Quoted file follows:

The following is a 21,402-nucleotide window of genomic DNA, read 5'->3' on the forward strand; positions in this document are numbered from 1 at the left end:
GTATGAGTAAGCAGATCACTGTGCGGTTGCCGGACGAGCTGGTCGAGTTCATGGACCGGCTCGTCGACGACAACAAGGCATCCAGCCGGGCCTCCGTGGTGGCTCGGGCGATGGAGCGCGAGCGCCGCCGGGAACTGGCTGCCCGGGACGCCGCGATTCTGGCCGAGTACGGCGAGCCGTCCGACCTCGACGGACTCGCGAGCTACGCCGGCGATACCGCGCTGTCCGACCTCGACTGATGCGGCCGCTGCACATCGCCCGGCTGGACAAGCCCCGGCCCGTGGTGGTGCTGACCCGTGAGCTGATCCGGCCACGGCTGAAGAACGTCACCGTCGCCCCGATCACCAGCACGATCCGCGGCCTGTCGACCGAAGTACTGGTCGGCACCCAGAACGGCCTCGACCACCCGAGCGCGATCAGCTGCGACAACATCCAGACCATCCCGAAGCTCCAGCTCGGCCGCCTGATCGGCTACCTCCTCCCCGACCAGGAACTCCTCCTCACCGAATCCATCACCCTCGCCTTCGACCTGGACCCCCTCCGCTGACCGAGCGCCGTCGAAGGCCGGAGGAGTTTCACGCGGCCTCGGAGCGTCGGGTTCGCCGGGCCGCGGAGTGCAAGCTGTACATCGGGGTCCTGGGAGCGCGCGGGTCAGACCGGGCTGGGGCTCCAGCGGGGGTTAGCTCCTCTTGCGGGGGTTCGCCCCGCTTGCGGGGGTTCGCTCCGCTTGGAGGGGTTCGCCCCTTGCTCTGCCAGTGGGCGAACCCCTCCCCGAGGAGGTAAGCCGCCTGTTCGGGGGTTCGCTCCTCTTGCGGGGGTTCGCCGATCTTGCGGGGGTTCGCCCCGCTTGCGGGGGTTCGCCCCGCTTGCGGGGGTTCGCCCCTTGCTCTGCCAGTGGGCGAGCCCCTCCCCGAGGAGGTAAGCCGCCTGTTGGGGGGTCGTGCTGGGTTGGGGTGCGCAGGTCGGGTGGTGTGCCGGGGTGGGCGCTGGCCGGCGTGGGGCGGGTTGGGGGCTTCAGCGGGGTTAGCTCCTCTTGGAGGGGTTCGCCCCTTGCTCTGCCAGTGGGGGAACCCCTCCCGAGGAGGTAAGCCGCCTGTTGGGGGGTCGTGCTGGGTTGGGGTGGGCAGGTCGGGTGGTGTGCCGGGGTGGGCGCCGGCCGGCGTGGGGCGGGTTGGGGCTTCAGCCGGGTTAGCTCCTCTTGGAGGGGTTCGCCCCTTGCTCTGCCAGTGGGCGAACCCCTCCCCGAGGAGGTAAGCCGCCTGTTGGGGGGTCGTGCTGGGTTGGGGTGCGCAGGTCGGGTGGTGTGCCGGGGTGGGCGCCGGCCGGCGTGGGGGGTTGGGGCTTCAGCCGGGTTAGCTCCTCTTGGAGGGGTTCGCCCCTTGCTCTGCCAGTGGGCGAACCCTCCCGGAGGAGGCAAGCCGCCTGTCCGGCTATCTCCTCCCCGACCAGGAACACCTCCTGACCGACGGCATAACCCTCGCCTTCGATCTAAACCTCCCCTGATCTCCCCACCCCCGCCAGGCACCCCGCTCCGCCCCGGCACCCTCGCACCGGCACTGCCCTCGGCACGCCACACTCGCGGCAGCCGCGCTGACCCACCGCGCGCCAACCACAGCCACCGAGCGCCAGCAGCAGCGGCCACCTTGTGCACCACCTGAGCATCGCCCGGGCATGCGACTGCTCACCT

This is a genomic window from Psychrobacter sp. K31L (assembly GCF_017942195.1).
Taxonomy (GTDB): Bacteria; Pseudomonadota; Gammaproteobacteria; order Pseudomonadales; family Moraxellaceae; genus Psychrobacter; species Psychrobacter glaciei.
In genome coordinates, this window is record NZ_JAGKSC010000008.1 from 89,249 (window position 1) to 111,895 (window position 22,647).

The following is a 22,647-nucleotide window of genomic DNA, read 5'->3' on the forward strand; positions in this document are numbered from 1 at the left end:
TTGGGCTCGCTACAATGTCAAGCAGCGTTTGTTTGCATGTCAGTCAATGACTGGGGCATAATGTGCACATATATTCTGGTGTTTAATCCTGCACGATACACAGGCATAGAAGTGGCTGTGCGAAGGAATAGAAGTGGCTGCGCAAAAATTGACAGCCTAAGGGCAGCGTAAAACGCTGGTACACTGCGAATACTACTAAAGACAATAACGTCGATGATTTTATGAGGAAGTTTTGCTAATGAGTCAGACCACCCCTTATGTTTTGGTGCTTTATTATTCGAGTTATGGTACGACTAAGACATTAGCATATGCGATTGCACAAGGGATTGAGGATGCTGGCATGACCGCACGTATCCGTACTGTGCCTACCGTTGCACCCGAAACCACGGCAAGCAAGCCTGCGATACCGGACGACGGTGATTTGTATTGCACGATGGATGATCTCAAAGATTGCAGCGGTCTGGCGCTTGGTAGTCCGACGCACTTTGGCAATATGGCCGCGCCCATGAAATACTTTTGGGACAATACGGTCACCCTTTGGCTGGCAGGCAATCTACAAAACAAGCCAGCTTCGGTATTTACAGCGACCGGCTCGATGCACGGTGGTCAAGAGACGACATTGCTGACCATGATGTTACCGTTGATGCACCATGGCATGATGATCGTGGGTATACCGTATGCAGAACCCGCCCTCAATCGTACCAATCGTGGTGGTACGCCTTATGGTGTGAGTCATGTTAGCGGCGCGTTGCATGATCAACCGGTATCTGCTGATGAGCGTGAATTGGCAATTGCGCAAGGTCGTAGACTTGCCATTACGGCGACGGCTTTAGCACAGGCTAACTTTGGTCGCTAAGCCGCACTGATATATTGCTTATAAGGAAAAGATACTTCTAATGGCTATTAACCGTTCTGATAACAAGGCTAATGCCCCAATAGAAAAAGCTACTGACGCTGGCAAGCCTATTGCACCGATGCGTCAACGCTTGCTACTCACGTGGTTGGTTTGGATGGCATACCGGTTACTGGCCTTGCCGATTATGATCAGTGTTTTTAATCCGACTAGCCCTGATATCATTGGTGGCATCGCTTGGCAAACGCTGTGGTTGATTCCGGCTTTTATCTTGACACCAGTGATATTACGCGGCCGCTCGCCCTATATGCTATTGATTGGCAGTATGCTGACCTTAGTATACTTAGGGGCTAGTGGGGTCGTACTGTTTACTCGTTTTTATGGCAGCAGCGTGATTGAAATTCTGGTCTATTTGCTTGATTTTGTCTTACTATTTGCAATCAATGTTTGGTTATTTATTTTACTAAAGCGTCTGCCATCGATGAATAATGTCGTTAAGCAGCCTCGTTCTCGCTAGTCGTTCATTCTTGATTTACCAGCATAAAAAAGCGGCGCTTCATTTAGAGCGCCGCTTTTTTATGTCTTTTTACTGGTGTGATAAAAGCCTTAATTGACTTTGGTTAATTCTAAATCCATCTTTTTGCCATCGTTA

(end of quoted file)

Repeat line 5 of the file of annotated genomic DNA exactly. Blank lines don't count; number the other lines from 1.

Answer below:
In genome coordinates, this window is record NZ_JAGKSC010000008.1 from 89,249 (window position 1) to 111,895 (window position 22,647).